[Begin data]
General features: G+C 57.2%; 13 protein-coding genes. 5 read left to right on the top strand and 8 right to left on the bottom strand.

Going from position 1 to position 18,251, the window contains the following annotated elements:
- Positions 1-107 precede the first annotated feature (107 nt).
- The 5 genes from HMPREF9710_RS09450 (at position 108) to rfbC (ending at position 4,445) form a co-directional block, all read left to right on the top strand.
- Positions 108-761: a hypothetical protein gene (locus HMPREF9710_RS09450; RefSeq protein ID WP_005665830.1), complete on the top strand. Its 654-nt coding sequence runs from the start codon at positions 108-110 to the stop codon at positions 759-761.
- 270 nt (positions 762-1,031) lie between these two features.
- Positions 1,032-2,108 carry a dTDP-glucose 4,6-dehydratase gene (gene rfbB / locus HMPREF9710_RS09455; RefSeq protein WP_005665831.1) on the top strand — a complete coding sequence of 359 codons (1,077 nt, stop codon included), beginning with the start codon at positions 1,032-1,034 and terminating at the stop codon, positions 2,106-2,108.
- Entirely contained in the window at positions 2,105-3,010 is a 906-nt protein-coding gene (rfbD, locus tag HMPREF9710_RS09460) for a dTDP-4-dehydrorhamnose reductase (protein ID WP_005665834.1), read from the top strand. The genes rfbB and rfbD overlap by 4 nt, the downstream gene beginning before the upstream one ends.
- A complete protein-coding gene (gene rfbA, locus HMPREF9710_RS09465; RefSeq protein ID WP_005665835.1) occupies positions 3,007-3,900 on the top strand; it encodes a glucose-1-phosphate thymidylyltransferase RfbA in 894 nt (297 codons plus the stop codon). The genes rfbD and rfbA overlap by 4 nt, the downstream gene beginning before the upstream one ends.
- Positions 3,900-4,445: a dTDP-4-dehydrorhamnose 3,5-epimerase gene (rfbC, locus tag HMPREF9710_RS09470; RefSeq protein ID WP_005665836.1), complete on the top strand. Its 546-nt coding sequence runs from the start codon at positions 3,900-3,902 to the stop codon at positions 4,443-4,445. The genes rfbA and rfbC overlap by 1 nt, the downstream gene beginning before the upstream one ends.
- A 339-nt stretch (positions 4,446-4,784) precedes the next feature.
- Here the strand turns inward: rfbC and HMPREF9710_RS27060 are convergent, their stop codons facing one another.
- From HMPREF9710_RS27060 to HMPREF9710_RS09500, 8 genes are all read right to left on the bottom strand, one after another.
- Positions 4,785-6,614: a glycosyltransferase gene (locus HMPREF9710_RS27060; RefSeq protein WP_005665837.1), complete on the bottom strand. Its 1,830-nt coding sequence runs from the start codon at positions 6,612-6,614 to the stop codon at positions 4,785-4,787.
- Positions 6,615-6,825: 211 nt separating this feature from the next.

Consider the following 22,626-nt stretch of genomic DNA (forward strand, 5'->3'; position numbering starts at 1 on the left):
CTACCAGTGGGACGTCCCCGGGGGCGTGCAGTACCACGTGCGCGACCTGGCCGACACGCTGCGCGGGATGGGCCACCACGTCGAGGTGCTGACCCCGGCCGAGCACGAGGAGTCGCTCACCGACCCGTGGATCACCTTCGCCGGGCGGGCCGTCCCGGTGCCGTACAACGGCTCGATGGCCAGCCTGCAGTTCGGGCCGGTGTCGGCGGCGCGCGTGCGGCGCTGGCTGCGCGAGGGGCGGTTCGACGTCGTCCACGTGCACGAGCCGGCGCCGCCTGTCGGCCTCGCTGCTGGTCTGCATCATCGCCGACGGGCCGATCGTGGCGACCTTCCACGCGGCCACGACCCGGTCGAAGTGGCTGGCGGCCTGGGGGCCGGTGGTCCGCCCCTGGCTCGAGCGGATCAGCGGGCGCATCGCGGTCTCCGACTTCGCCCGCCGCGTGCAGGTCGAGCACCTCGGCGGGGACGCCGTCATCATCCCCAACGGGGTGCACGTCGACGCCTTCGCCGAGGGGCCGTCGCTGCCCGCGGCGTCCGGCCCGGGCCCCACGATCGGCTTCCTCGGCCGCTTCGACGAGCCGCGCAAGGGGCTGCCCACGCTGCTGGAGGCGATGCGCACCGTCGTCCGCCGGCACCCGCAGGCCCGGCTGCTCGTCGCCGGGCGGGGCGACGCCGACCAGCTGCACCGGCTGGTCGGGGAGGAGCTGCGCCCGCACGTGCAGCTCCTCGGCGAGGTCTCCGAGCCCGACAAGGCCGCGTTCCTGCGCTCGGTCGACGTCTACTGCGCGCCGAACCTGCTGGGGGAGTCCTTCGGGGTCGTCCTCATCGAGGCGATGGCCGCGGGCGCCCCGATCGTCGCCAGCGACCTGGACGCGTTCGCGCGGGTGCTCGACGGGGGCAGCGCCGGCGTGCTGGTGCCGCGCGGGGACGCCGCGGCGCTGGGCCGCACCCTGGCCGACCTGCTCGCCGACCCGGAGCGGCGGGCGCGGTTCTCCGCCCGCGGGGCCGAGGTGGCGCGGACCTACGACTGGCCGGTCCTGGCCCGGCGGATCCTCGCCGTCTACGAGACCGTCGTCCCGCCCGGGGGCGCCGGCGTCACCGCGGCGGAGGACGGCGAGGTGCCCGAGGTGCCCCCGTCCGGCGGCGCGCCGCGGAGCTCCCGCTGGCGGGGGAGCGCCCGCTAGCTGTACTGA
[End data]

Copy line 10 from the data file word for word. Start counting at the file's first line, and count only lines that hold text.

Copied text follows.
- Positions 3,900-4,445: a dTDP-4-dehydrorhamnose 3,5-epimerase gene (rfbC, locus tag HMPREF9710_RS09470; RefSeq protein ID WP_005665836.1), complete on the top strand. Its 546-nt coding sequence runs from the start codon at positions 3,900-3,902 to the stop codon at positions 4,443-4,445. The genes rfbA and rfbC overlap by 1 nt, the downstream gene beginning before the upstream one ends.